US Politics

Hanson spruiks party's 'strong foundation'

Pauline Hanson has told One Nation's annual meeting she is 'having the time of my life' in politics. (AAP)

One Nation's Pauline Hanson says she has one opportunity left to make an impact on Australian political, and she intends to take it.

Pauline Hanson has vowed to build a strong foundation for her new One Nation Party, saying it is her final opportunity to have a lasting impact on Australian politics.

Senator Hanson addressed party members and supporters at One Nation's annual general meeting in Brisbane on Thursday, reassuring them she was in control of the party and its future direction.

She distanced herself from previous incarnations of the party, which she admitted were controlled by others, saying she wanted to build a foundation for the future.

"I can assure you my knowledge, my experience and what has happened to me in the past, I would never ever allow it to happen to me again," Senator Hanson told the meeting.

"This is the one opportunity I have left to actually make an impact on the Australian political scene, and I intend to do it, but I can't do it alone."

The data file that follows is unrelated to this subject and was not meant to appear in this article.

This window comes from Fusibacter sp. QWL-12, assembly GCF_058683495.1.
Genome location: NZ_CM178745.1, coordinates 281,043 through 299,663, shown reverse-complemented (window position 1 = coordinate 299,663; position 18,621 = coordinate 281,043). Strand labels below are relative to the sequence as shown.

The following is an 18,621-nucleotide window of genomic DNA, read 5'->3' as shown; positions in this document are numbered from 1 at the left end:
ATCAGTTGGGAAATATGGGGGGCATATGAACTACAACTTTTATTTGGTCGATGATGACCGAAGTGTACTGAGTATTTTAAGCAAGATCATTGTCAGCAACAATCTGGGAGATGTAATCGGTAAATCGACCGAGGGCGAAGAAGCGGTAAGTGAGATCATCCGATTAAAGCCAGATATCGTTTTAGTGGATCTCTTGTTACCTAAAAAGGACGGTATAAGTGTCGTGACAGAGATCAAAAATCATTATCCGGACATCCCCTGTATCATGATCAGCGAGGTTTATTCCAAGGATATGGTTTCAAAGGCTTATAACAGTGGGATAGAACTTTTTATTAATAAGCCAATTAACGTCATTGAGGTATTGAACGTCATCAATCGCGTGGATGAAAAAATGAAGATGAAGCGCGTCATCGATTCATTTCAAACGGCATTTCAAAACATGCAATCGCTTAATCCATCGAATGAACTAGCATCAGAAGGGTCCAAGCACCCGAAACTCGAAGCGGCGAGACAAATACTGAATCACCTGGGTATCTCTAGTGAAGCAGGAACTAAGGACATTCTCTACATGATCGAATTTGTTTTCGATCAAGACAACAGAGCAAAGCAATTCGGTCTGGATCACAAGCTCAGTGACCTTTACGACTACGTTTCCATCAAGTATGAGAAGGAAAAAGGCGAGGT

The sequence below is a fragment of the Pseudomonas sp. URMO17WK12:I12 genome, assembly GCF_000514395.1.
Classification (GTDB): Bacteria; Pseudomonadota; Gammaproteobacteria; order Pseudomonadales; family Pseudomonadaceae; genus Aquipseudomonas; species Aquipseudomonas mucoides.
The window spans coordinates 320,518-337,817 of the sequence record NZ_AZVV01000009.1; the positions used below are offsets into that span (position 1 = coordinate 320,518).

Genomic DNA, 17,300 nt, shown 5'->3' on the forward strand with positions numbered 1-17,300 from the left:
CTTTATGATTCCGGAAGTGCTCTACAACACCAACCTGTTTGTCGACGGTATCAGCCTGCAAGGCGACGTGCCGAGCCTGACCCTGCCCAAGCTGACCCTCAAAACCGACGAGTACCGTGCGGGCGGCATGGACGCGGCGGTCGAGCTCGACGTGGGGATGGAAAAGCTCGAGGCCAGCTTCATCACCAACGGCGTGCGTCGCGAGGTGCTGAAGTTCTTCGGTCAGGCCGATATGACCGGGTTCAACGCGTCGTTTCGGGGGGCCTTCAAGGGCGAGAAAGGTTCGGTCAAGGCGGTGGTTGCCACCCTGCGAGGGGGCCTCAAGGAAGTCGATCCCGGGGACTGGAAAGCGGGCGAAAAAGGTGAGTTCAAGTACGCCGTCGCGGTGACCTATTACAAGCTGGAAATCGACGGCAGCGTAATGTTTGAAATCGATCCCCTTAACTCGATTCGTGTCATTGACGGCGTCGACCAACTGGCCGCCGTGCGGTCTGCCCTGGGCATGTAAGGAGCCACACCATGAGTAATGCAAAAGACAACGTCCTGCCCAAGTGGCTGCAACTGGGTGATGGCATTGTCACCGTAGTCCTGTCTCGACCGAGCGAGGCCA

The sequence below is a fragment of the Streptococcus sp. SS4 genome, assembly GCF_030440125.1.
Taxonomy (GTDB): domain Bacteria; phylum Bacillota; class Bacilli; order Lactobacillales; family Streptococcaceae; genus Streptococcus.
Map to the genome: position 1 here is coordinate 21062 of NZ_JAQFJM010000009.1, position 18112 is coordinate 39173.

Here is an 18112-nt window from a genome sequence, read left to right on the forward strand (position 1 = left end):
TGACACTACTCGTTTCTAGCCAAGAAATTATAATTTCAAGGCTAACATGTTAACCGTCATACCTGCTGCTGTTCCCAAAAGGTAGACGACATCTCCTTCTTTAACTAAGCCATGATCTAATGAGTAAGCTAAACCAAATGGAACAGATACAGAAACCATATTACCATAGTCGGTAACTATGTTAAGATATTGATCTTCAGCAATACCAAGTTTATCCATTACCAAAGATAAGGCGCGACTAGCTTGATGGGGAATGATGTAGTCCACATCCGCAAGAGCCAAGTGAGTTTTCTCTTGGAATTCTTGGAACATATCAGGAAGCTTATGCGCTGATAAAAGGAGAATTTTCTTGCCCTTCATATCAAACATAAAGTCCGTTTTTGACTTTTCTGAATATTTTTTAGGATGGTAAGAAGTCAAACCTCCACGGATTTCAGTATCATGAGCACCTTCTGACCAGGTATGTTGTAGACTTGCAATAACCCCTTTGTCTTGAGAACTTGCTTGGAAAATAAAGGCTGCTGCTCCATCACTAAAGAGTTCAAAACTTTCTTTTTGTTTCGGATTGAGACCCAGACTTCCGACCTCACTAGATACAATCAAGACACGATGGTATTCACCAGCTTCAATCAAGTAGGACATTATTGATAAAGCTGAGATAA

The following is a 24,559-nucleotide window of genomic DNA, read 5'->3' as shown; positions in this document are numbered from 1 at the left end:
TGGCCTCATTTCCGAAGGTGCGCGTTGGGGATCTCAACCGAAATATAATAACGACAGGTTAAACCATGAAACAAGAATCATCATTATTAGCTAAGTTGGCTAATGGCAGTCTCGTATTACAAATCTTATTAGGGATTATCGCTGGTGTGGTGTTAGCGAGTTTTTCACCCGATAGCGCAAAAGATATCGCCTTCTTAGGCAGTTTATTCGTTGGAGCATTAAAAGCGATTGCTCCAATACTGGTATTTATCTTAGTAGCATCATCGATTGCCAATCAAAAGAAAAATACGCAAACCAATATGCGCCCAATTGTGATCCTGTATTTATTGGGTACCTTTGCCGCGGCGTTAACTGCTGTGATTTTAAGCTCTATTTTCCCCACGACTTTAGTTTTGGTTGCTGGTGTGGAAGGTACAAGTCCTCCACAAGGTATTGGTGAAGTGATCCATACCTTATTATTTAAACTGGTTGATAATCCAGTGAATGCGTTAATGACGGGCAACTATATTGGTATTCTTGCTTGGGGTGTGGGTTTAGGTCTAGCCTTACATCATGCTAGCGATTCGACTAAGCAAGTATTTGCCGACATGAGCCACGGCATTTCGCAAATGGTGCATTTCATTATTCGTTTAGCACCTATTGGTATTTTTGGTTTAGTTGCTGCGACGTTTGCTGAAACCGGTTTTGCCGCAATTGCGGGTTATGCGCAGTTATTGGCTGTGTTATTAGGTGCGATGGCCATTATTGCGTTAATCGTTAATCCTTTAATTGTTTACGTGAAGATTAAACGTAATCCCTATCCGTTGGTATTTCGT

Senator Hanson later clarified that she didn't have any plans to retire from politics after her current stint as a senator.

"What I'm saying is I gave it a go 20 years ago, and I'm not going to be here 20 years from now," she told AAP.

The party leader told the meeting she was "having the time of my life" in politics.

"I feel I have my voice," she said.

"And whether you agree or disagree with my stunt last Thursday on the floor of parliament... sometimes you just have to go beyond the boundaries because otherwise political correctness has shut us down for too long."

The "stunt" the senator was referring to was wearing a burqa in the Senate, for which she received widespread condemnation.

Protesters were planning to target Senator Hanson later on Thursday, with a small group gathered outside the convention centre.

"Hanson is emboldening and fuelling the growth of far right, white supremacist and even neo-Nazi groups right here in Brisbane, in a similar way to how Donald Trump has galvanised the so-called 'alt-right'," protest organiser Carl Jackson said in a statement.

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